Emergencies in Obstetrics - PowerPoint PPT Presentation

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Emergencies in Obstetrics

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  1. Emergencies in Obstetrics Paul C. Browne, M.D. Associate Professor Department of Obstetrics and Gynecology USC School of Medicine

  2. Disclosures Nature of Financial Relationship: Grant/Research Support– USC School of Medicine March of Dimes

  3. Objectives • 1. Define “Emergency • 2. Triage for Pregnancy Emergencies • 3. Maternal versus Fetal Emergencies • 4. Change in Mental Status • 5. Hemorrhage • 6. Cardiac/Pulmonary Insufficiency • 8. Trauma • 9. Cardiac Arrest • 10. Appropriate Maternal Evaluation • 11. Appropriate Fetal Evaluation

  4. Definition of Emergency • “An emergency is the sudden onset of symptoms which, in the opinion of a reasonable and prudent lay person, require immediate medical attention and where lack of treatment would pose a significant health risk to the mother or her unborn child”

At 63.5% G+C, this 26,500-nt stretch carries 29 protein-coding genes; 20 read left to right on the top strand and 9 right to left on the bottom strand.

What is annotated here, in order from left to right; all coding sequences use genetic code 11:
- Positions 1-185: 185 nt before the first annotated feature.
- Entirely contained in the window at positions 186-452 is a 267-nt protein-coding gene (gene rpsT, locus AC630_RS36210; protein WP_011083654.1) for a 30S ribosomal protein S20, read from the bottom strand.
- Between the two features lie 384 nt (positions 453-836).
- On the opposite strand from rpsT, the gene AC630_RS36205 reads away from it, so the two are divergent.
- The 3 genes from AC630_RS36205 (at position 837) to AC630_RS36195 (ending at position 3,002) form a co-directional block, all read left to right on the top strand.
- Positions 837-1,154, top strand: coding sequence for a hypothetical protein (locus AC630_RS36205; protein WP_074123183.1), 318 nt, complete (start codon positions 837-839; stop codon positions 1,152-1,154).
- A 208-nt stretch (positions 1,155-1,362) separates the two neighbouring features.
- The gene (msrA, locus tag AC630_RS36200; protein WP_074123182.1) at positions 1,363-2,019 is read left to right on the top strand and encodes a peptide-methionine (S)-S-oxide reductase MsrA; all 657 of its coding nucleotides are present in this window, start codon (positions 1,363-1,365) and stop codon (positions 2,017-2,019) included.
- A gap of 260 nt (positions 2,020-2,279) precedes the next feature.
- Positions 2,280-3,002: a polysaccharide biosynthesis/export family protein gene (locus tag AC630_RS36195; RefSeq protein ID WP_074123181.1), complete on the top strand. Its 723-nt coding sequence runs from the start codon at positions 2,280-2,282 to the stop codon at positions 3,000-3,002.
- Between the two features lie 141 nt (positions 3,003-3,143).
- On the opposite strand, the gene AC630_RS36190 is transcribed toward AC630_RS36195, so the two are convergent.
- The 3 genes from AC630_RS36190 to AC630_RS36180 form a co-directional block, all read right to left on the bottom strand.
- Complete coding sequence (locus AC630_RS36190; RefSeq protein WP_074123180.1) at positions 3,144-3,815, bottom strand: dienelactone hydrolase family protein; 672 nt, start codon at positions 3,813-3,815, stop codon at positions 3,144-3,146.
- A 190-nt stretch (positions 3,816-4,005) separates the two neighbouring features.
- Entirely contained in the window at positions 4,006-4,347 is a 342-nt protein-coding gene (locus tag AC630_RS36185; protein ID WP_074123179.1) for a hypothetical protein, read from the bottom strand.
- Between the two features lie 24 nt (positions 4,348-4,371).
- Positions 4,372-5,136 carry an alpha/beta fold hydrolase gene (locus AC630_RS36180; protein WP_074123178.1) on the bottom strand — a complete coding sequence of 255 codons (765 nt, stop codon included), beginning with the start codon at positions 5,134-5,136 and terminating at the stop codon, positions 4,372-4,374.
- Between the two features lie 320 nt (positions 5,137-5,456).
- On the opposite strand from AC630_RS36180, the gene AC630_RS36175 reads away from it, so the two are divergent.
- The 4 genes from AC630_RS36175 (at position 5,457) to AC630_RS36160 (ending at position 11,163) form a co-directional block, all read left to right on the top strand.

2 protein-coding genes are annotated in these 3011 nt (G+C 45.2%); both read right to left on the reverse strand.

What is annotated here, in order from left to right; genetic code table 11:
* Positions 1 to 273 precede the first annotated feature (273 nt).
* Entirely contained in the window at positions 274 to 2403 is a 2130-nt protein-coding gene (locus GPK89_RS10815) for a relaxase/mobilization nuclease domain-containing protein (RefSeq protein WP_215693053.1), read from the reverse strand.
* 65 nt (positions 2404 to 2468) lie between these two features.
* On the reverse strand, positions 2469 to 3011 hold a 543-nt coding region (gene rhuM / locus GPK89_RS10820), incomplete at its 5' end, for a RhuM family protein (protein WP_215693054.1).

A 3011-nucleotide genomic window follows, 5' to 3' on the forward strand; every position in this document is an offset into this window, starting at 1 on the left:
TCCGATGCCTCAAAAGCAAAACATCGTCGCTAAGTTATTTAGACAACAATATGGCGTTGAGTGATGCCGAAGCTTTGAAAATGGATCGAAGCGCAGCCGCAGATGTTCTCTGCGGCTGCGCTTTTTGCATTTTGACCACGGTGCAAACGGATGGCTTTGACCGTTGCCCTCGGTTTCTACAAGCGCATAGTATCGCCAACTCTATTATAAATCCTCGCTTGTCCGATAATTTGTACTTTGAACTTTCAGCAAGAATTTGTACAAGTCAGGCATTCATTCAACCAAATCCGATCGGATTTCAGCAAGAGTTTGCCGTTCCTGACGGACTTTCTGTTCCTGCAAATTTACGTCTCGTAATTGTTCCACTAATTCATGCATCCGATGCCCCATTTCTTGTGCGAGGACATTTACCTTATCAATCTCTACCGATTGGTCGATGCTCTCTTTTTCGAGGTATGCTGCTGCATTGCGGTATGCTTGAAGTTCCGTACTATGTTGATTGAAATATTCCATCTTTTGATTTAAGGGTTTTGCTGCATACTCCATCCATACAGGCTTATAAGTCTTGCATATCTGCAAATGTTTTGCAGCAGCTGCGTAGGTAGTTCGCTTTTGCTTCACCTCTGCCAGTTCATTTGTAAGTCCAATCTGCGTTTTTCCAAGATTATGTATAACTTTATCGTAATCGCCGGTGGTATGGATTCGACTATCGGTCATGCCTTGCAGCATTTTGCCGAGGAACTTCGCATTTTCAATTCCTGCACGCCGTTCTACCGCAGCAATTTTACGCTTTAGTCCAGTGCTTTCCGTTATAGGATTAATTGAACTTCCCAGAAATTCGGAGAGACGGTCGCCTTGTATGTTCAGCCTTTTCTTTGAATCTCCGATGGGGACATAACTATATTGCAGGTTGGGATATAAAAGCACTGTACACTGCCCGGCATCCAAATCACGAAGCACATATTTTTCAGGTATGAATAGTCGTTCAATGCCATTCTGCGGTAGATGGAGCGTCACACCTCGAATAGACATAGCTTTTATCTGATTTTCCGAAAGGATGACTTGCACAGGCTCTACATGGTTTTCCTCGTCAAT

5. Components of Emergency • Sudden onset • Symptoms which require immediate attention • Lack of treatment may cause harm • Mother and/or fetus


  6. Examples • Chronic bleeding • Acute bleeding • Sudden-onset is an emergency Courtesy mybloodyourblood.org

  7. Examples Symptoms which require immediate attention Preterm labor Courtesy activebodycare.co.uk

  8. Examples Lack of Treatment may cause harm Courtesy topnews.in and statejournal.com

  9. Fetal Emergencies No Fetal Movement Vaginal Bleeding Preterm Labor Abdominal Trauma

  10. Viability • World Health Organization/ACOG • 20 weeks gestation • 350 Grams • State of South Carolina • Completion of “Second Trimester” • Your ER • 20 weeks gestation • Positive fetal heart rate

  11. Statement of AAP • Less than 23 weeks gestation • No mandate to resuscitate secondary to uniformly poor outcomes • 23-25 weeks • Resuscitation on a case by case basis in consultation with the parents and NICU professionals • Greater than 25 weeks • Ethical mandate for resuscitation in absence of an anomaly incompatible with life

  12. Maternal Emergencies Altered mental status Hemorrhage/DIC Cardiopulmonary insufficiency Trauma Cardiopulmonary arrest

  13. Change in Mental Status • Disorientation • Aphasia • Slurred Speech

  14. Causes of Altered Mental Status • Recreational Drugs • Hypotension (internal bleeding) • Diabetes • Seizure (post-ictal eclampsia)